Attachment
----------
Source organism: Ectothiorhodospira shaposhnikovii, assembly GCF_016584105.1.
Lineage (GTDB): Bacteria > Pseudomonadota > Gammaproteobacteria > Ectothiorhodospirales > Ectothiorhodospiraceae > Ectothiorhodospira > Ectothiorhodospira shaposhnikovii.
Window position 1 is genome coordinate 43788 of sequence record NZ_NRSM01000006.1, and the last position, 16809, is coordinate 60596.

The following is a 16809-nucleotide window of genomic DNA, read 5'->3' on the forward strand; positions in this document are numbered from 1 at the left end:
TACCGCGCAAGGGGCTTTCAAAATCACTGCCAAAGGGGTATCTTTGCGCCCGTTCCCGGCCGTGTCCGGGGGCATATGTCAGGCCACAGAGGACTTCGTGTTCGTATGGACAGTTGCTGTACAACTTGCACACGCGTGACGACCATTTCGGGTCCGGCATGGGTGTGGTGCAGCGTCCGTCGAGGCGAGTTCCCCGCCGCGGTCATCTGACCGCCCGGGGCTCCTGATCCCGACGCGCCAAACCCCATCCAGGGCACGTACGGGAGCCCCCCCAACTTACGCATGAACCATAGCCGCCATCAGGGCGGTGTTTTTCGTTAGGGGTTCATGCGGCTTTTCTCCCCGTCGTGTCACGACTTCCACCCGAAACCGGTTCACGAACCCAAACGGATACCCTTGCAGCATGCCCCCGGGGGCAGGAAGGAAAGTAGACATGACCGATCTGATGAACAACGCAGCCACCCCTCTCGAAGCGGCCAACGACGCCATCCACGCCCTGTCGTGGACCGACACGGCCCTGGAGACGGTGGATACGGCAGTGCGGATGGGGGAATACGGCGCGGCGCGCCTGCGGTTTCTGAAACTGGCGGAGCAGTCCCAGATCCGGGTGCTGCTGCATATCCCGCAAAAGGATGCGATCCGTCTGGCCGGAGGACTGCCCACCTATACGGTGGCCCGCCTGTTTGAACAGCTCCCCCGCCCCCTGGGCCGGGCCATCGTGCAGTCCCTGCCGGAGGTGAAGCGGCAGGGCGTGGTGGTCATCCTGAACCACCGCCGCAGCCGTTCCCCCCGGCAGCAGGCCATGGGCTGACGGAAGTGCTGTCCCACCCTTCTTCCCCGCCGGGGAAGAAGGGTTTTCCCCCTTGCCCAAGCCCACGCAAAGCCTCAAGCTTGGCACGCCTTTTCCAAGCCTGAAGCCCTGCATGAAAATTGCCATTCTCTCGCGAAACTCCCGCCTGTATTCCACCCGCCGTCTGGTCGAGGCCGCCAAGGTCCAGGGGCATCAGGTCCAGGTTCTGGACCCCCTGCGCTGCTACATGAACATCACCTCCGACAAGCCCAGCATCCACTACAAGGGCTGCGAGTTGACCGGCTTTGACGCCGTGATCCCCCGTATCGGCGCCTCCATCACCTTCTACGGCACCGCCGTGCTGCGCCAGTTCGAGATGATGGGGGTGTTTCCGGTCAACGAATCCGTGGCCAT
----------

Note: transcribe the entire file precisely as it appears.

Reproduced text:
Source organism: Ectothiorhodospira shaposhnikovii, assembly GCF_016584105.1.
Lineage (GTDB): Bacteria > Pseudomonadota > Gammaproteobacteria > Ectothiorhodospirales > Ectothiorhodospiraceae > Ectothiorhodospira > Ectothiorhodospira shaposhnikovii.
Window position 1 is genome coordinate 43788 of sequence record NZ_NRSM01000006.1, and the last position, 16809, is coordinate 60596.

The following is a 16809-nucleotide window of genomic DNA, read 5'->3' on the forward strand; positions in this document are numbered from 1 at the left end:
TACCGCGCAAGGGGCTTTCAAAATCACTGCCAAAGGGGTATCTTTGCGCCCGTTCCCGGCCGTGTCCGGGGGCATATGTCAGGCCACAGAGGACTTCGTGTTCGTATGGACAGTTGCTGTACAACTTGCACACGCGTGACGACCATTTCGGGTCCGGCATGGGTGTGGTGCAGCGTCCGTCGAGGCGAGTTCCCCGCCGCGGTCATCTGACCGCCCGGGGCTCCTGATCCCGACGCGCCAAACCCCATCCAGGGCACGTACGGGAGCCCCCCCAACTTACGCATGAACCATAGCCGCCATCAGGGCGGTGTTTTTCGTTAGGGGTTCATGCGGCTTTTCTCCCCGTCGTGTCACGACTTCCACCCGAAACCGGTTCACGAACCCAAACGGATACCCTTGCAGCATGCCCCCGGGGGCAGGAAGGAAAGTAGACATGACCGATCTGATGAACAACGCAGCCACCCCTCTCGAAGCGGCCAACGACGCCATCCACGCCCTGTCGTGGACCGACACGGCCCTGGAGACGGTGGATACGGCAGTGCGGATGGGGGAATACGGCGCGGCGCGCCTGCGGTTTCTGAAACTGGCGGAGCAGTCCCAGATCCGGGTGCTGCTGCATATCCCGCAAAAGGATGCGATCCGTCTGGCCGGAGGACTGCCCACCTATACGGTGGCCCGCCTGTTTGAACAGCTCCCCCGCCCCCTGGGCCGGGCCATCGTGCAGTCCCTGCCGGAGGTGAAGCGGCAGGGCGTGGTGGTCATCCTGAACCACCGCCGCAGCCGTTCCCCCCGGCAGCAGGCCATGGGCTGACGGAAGTGCTGTCCCACCCTTCTTCCCCGCCGGGGAAGAAGGGTTTTCCCCCTTGCCCAAGCCCACGCAAAGCCTCAAGCTTGGCACGCCTTTTCCAAGCCTGAAGCCCTGCATGAAAATTGCCATTCTCTCGCGAAACTCCCGCCTGTATTCCACCCGCCGTCTGGTCGAGGCCGCCAAGGTCCAGGGGCATCAGGTCCAGGTTCTGGACCCCCTGCGCTGCTACATGAACATCACCTCCGACAAGCCCAGCATCCACTACAAGGGCTGCGAGTTGACCGGCTTTGACGCCGTGATCCCCCGTATCGGCGCCTCCATCACCTTCTACGGCACCGCCGTGCTGCGCCAGTTCGAGATGATGGGGGTGTTTCCGGTCAACGAATCCGTGGCCAT